Susan A. Clancy
|Alma mater||Harvard University|
|Known for||Abducted, The Trauma Myth, repressed memory|
|Institutions||INCAE Business School|
Susan A. Clancy is a cognitive psychologist and Associate professor in Consumer behaviour at INCAE as well as a Post-Doctoral Fellow at Harvard University. She is best known for her controversial work on repressed and recovered memories in her books Abducted and The Trauma Myth.
In 2001, Clancy received her PhD in experimental psychology from Harvard University.
Susan Clancy joined the Harvard University psychology department as a graduate student in 1995. There she began to study memory and the idea of repressed memories due to trauma. The debate in this field was strong at the time, with many clinicians arguing that we repress memories to protect ourselves from trauma that would be too hard to bear. Many cognitive psychologists, on the other hand, argued that true trauma is almost never forgotten, and that memories brought up years later through hypnosis are most likely false.
In 2003, Clancy remarked to Bruce Grierson of the New York Times that "nobody was doing research on the group that was at the center of the controversy -- the people who were reporting recovered memories. Memory function in that group had never been examined in the laboratory."
Clancy hypothesized that there was a group of people who were more susceptible to false memory creation and that this tendency might be demonstrated in the lab by giving standard memory tests. The tests included giving participants lists of related words and then later asking them to recall the first list by circling words from a second list that included similar words. Her data strongly suggested that some people are more likely to "remember" seeing similar words to those on the lists that weren't an exact match, more so than a control group. Essentially "creating a recollection out of a contextual inference, a fact from a feeling." These findings were published in the journal Psychological Science in 2000.
Her work was heavily criticized by some in the community. It was suggested that it could be possible that those with recovered memories of trauma, had such traumatic memories that they were not only repressed, but that they also manifested as cognitive impairment that could cause memory problems in test conditions like this study. Additionally, she received letters suggesting that even conducting this kind of research at all "cheers on child molesters" and ridicules the suffering of children. In 2000 when she was invited to speak at Cambridge Hospital, she was told that many in the psychiatric department protested her lecture.
Clancy decided at this point to find a new group to study. She began studying alien abductees, whose stories could produce more methodologically clear study results. She began canvassing for participants until she found 11 willing abductees. This posed its own challenges because many of the study participants do not believe in repressed memories, but rather some kind of extraterrestrial interpretation, such as the aliens erasing their memories or controlling their minds in some manner.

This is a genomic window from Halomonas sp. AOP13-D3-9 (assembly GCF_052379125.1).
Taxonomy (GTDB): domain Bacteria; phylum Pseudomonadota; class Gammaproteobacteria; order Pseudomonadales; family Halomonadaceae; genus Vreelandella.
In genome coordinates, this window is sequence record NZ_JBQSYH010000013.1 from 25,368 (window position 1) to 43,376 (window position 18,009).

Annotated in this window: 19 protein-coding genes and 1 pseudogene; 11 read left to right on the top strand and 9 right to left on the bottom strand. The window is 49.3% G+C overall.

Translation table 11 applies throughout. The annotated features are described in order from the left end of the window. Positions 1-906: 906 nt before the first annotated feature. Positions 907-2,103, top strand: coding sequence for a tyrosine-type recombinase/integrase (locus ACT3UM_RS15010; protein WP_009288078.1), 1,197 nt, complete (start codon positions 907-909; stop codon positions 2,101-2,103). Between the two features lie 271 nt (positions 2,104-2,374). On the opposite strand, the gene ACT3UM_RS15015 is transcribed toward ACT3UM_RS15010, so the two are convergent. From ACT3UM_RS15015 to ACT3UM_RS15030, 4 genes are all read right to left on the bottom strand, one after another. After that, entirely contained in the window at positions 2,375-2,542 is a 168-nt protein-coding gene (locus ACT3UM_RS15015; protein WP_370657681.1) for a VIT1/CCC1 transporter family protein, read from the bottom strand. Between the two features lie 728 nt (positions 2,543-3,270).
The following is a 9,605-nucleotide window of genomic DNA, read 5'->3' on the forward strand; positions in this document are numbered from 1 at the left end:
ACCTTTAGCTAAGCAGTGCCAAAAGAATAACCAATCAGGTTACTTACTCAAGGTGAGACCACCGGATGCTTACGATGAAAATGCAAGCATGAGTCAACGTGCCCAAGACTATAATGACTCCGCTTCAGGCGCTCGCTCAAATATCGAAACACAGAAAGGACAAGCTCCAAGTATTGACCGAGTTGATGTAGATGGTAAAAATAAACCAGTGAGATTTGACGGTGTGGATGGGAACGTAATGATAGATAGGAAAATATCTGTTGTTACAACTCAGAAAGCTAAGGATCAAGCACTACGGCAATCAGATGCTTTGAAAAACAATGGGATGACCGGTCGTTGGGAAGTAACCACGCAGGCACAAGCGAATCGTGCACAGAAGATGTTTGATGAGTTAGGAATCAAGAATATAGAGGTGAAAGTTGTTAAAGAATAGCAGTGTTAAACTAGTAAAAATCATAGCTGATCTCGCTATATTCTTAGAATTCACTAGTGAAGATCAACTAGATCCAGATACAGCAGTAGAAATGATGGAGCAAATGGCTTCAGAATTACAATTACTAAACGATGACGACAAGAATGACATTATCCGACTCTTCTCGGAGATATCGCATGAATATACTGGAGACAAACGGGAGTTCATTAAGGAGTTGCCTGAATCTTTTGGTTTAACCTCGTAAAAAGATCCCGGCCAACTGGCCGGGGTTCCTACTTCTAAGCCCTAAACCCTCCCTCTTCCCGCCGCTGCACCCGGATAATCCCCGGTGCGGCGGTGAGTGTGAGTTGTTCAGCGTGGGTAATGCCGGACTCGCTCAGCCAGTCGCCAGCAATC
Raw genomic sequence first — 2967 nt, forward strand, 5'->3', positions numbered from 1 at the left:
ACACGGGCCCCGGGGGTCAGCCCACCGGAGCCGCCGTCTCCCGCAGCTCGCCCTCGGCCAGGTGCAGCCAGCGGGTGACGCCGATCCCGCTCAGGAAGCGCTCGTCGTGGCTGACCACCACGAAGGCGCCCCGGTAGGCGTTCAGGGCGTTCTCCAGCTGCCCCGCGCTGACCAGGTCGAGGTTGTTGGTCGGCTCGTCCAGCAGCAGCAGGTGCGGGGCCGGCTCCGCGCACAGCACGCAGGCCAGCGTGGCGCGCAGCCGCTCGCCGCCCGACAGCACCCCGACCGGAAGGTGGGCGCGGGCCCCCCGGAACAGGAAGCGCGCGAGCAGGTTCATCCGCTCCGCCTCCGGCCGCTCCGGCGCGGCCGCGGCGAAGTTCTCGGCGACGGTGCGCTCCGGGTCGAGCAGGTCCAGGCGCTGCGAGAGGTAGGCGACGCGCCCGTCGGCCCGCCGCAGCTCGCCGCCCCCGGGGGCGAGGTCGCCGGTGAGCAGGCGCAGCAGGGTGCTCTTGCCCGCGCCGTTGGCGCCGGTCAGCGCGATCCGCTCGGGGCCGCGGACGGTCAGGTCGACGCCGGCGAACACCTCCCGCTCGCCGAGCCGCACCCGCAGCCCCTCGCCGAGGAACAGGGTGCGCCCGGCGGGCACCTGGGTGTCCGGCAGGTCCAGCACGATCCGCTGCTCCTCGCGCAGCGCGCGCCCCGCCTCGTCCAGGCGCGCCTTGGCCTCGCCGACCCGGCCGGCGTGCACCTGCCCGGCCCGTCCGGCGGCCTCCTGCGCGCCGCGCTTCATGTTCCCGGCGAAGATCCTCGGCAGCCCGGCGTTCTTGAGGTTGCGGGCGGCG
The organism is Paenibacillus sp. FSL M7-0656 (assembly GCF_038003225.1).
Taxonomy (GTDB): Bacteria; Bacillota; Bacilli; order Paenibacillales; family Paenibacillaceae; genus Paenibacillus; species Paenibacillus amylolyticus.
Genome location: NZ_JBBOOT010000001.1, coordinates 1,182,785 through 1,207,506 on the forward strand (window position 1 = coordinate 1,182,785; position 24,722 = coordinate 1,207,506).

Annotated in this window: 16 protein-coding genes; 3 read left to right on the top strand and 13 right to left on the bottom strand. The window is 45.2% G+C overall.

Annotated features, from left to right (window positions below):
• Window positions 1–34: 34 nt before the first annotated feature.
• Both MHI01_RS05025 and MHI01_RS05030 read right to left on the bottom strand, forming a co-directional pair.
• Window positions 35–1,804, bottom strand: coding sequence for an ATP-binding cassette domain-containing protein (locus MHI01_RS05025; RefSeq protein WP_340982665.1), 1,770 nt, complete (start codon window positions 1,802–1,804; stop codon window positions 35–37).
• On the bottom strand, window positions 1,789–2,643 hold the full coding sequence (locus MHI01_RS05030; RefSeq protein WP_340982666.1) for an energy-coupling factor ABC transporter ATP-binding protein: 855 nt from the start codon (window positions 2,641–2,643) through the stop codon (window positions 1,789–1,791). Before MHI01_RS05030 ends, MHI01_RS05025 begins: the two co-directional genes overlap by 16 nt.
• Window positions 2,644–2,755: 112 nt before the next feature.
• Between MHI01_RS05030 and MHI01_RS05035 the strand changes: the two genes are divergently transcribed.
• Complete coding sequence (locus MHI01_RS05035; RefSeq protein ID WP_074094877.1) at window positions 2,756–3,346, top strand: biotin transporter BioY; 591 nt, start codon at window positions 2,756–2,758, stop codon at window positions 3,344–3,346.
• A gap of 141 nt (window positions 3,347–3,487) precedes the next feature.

In 2003, Clancy took a position as a professor at the Harvard-affiliated Central American Business Administration Institute in Managua, Nicaragua. She went on to become the research director at the Harvard-affiliated Center for Women's Advancement, Development and Leadership in Nicaragua.
Published by Harvard University Press in 2005, Susan Clancy's book Abducted: How People Come to Believe They Were Kidnapped By Aliens was met with strong positive reviews. The book uses data derived from several memory studies on self described abductees that took place in the preceding few years. The book explores what mainstream experts believe to be the sources of abduction stories, such as sleep paralysis and the use of hypnosis techniques to "recover" forgotten memories. Clancy finds that previous interest in the paranormal and emotional investment also play a role in creating abduction memories.
Benedict Carey of the New York Times believes the book is about more than just aliens, that "the book hints at a larger ambition, to explain the psychology of transformative experiences, whether supposed abductions, conversions or divine visitations." Clancy demonstrates that alien abduction stories give people meaning and a way to understand their own lives and circumstances. It also gives them a feeling that they are not alone in the universe. Carey's take away is that, "in this sense, abduction memories are like transcendent religious visions, scary and yet somehow comforting and, at some personal psychological level, true." Paul McHugh, of The Wall Street Journal also points out that, no matter how bad the experience, none of the abductees regret it happening. Many of them feel that they were special or "chosen" for having these experiences.